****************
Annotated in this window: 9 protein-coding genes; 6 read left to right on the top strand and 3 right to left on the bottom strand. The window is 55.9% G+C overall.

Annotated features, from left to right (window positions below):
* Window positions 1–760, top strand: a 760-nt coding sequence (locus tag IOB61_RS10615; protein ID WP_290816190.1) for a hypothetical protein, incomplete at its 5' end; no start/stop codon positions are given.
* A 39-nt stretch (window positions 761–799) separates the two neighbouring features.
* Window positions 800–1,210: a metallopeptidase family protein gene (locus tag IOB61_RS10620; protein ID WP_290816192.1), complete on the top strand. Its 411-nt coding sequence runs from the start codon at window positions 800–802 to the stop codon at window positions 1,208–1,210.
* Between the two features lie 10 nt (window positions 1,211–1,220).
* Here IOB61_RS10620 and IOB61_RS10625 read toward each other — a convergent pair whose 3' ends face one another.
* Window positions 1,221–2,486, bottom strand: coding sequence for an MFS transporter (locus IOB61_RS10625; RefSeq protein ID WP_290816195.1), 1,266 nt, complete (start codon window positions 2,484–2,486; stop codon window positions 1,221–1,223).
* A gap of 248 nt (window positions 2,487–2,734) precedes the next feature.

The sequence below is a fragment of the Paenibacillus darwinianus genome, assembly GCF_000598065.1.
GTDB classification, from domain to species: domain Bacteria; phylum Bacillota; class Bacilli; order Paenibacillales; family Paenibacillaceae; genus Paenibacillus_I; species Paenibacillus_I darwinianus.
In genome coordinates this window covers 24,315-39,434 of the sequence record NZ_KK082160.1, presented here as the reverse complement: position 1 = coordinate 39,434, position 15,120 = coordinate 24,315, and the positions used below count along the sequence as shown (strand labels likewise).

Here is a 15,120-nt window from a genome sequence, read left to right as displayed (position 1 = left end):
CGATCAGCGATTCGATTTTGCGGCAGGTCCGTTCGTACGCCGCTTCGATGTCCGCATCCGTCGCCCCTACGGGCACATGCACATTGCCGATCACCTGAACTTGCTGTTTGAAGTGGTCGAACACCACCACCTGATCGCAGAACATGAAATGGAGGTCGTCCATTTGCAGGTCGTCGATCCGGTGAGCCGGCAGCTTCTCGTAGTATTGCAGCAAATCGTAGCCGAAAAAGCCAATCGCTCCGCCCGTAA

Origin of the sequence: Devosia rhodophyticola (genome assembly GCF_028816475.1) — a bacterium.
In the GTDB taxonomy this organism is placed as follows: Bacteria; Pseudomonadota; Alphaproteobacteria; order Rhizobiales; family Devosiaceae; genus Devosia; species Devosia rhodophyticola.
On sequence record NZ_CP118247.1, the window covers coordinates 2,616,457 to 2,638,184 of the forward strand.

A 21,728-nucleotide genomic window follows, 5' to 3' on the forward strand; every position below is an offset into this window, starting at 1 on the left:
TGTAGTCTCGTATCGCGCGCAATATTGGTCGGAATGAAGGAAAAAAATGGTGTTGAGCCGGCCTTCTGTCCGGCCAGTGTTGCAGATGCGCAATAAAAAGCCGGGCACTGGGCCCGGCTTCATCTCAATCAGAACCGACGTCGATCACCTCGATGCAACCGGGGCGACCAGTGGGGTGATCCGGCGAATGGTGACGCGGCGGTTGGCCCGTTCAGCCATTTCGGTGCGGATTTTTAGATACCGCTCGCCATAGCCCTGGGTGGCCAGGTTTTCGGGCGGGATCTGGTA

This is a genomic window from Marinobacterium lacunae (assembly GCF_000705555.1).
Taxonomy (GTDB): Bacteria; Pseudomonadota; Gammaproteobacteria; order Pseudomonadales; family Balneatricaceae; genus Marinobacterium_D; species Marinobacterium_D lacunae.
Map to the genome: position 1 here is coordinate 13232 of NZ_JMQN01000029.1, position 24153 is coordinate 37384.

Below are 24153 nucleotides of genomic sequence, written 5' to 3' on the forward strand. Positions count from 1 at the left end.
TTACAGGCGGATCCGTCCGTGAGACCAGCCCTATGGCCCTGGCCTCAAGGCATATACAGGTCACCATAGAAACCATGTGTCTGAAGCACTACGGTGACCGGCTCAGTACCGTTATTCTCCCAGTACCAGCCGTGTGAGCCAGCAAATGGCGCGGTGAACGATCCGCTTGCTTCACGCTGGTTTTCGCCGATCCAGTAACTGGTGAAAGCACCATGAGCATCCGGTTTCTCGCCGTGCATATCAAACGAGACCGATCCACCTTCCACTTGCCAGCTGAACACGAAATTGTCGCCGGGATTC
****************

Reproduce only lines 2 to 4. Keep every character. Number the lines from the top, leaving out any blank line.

Annotated features, from left to right (window positions below):
* Window positions 1–760, top strand: a 760-nt coding sequence (locus tag IOB61_RS10615; protein ID WP_290816190.1) for a hypothetical protein, incomplete at its 5' end; no start/stop codon positions are given.
* A 39-nt stretch (window positions 761–799) separates the two neighbouring features.